VETERAN SUICIDES

The Veterans Administration has operated its own hotline for years. And callers to the new 988 number will first be directed to “Press 1” if they are veterans, Glidewell said. Those who do will be transferred to the Veterans Administration line.

Nationally, veterans accounted for 6,261 suicides in 2019, or 13% of all adult suicides that year, according to the annual National Veteran Suicide Prevention Report released September 2021 by the United States Administration. Veterans.

The report lists 5,989 suicides among veterans in 2001, representing 20% ​​of suicides among all adults.

Glidewell noted that 60% to 70% of these veterans are not enrolled in Veterans Administration mental health programs, which locally can range from inpatient intensive care to targeted rehabilitation to counseling sessions. group therapy, she said.

The local veterans’ health system was unable to provide data on local suicides among veterans.

“Every veteran suicide is one suicide too many,” Sen. John Boozman said in a statement from his office on Thursday. “Expanding opportunities for men and women who have served in uniform to connect with VA services is critical to providing the resources and care they deserve.”

In 2020, President Biden signed into law improving mental health care for veterans. Boozman authored a provision of the law to create a Veterans Administration grant program to support nonprofit agencies and organizations serving veterans.

SILENCE OR SHARING

The different organizations that deal with mental health issues vary on whether publicity and open discussion helps or hurts.

There is widespread stigma associated with suicide, and as a result many people are afraid to talk about it, Glidewell said.

“It’s like you’re less of a person,” she said.

Police departments, schools and even many media handle suicides with kid gloves. The Democrat-Gazette does not report suicides unless it is the suicide of a public figure or a suicide committed in a public place.

Brubaker said all deaths should be covered equally, with organizations having a consistent policy.

“Ignoring it didn’t work out so well,” she said. “We absolutely want to respect our patients, but we must do our best to highlight the risks of suicide. We must talk about prevention and strategies.”

Cromer said it was important to talk about resources, raise awareness of risk factors and give people a toolkit to deal with situations where suicide might be involved.

“If we don’t talk about what’s painful, we reinforce the stigma,” she said.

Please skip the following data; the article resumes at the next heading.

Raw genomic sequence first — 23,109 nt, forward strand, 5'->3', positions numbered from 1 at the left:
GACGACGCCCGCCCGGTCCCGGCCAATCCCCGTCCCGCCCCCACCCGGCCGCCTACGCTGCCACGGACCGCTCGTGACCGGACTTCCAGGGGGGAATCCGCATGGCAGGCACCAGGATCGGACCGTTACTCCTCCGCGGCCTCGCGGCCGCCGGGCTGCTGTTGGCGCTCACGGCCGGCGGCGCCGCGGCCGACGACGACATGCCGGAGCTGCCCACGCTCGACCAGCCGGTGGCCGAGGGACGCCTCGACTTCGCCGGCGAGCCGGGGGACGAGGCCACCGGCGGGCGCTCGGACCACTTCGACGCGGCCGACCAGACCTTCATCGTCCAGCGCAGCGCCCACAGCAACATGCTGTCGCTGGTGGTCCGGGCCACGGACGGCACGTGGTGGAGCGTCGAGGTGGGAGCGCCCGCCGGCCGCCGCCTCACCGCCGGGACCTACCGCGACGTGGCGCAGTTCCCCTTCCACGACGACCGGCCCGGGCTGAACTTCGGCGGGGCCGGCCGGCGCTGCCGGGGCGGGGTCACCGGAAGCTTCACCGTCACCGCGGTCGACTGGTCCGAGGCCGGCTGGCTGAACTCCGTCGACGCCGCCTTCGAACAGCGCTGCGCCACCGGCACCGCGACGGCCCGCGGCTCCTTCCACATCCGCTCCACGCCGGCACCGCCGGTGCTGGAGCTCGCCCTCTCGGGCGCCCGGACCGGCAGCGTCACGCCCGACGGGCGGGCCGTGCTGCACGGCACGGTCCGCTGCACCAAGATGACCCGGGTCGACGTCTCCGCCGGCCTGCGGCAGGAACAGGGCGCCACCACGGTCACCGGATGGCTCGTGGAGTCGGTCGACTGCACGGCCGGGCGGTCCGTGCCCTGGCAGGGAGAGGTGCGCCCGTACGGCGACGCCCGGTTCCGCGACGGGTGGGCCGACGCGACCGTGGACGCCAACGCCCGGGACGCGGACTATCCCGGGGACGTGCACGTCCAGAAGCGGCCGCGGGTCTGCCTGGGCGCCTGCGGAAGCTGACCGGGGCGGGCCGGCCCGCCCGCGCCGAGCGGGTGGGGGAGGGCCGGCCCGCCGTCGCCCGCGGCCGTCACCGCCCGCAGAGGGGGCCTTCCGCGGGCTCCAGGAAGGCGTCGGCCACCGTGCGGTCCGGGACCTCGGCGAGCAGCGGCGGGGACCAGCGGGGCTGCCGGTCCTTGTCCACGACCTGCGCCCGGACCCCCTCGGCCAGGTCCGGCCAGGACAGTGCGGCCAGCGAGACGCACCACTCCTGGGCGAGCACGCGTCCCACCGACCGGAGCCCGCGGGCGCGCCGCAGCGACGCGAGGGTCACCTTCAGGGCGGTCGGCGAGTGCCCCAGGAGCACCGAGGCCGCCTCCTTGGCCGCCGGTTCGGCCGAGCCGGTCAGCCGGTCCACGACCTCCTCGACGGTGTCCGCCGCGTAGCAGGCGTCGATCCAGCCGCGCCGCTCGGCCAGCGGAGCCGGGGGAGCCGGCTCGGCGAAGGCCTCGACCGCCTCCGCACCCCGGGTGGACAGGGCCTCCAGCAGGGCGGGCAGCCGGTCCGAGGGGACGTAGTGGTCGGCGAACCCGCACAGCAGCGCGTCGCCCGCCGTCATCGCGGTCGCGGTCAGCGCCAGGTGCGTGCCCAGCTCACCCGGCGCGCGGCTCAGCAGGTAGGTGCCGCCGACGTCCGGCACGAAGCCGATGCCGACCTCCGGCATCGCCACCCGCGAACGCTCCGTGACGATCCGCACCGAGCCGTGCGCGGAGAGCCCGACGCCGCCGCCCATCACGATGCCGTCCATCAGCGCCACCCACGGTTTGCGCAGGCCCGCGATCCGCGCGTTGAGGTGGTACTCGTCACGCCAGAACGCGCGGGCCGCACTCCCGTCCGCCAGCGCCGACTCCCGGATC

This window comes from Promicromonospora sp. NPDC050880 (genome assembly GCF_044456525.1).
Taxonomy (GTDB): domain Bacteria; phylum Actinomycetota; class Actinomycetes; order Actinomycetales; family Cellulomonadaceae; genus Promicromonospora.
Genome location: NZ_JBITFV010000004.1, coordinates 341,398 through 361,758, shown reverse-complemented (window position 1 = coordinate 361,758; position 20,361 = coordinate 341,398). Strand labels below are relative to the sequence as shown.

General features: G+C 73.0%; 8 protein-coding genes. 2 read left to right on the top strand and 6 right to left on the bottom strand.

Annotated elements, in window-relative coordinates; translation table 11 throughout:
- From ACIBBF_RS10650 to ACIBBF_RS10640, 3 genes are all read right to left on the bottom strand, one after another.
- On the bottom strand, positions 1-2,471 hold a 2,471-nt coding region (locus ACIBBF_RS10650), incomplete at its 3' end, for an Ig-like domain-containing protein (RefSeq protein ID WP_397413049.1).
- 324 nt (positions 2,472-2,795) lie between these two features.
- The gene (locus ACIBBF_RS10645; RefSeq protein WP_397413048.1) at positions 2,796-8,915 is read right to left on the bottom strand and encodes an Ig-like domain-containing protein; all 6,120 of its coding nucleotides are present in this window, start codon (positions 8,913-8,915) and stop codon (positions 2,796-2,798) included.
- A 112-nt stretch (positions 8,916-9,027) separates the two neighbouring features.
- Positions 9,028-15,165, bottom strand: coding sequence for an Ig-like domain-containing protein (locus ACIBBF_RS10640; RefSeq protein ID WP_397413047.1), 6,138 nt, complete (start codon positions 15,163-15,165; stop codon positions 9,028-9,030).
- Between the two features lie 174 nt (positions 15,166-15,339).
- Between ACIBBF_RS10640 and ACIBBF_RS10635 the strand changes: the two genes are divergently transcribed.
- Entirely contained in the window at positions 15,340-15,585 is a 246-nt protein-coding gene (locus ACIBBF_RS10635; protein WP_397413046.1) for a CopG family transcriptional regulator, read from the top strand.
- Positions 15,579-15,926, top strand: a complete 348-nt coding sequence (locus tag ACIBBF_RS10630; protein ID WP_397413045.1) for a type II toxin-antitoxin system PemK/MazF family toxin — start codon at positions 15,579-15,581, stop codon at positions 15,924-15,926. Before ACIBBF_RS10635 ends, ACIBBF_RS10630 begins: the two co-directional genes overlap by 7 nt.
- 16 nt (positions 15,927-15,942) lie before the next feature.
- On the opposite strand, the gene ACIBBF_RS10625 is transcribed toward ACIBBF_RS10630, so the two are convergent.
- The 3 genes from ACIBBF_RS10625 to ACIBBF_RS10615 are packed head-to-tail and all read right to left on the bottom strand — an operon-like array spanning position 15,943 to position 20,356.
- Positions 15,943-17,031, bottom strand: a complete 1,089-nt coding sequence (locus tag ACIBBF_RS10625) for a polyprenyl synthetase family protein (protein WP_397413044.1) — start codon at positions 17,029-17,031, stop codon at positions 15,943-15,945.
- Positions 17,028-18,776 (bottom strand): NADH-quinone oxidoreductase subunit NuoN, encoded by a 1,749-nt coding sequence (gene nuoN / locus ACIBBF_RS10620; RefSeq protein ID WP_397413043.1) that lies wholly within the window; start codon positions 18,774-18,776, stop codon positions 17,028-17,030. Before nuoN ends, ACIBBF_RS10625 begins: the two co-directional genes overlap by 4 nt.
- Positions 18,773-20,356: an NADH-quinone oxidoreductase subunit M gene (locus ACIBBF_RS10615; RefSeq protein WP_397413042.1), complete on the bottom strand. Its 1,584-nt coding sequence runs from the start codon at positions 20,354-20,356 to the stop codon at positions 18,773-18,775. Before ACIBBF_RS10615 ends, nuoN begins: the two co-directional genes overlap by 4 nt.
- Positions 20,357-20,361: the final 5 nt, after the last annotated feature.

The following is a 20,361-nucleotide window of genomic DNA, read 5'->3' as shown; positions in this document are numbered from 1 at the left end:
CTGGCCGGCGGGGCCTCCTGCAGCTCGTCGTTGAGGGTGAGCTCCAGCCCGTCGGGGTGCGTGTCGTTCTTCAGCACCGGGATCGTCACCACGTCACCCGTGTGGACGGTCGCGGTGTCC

Schools in northwest Arkansas will call on counselors from Ozark Guidance in the event of student deaths, said Katie Jenkins, counselor at Shaw Elementary School in Springdale. But school administrators consider memorials for all deaths on a case-by-case basis, Jenkins said.

“There’s a fine line between glorifying a suicide and remembering a friend,” she said.

In an effort to prevent the “contagion of suicide,” school officials will review how the death is likely to affect other students, according to state health department protocols. They will determine which students are most likely to be affected so that they can receive services to prevent another suicide.

Suicidal contagion is exposure to suicide or suicidal behavior, according to the federal Department of Health and Human Services. Both direct and indirect exposure to suicidal behavior have been shown to precede an increase in suicidal behavior in people at risk for suicide, particularly in adolescents and young adults.

In May 1990, three Sheridan students committed suicide in two days – the first in front of his history class, according to a report from the time by the Associated Press. Another student took his own life in March that year and three other county residents – aged 22, 40 and 82 – have taken their own lives since January 23.

Linda Oakley, a counselor at Central Junior High in Springdale, said suicide education was necessary for the city’s diverse cultures. Each culture views mental health differently, she said.

“What I hope is that public and interpersonal knowledge grow massively in this regard, that we start talking about the epidemic of loneliness and addiction and that we create public spaces to work on solving it” , Carlisle said. “Wrapping it in mystery is not helpful.”

A sign offering assistance to veterans in crisis stands Wednesday, August 10, 2022 at the entrance to the Ozarks Veterans Health Care System in Fayetteville. Visit nwaonline.com/220811Daily/ for today’s photo gallery. (NWA Democrat-Gazette/Andy Shupe)
Photo

Comments are closed.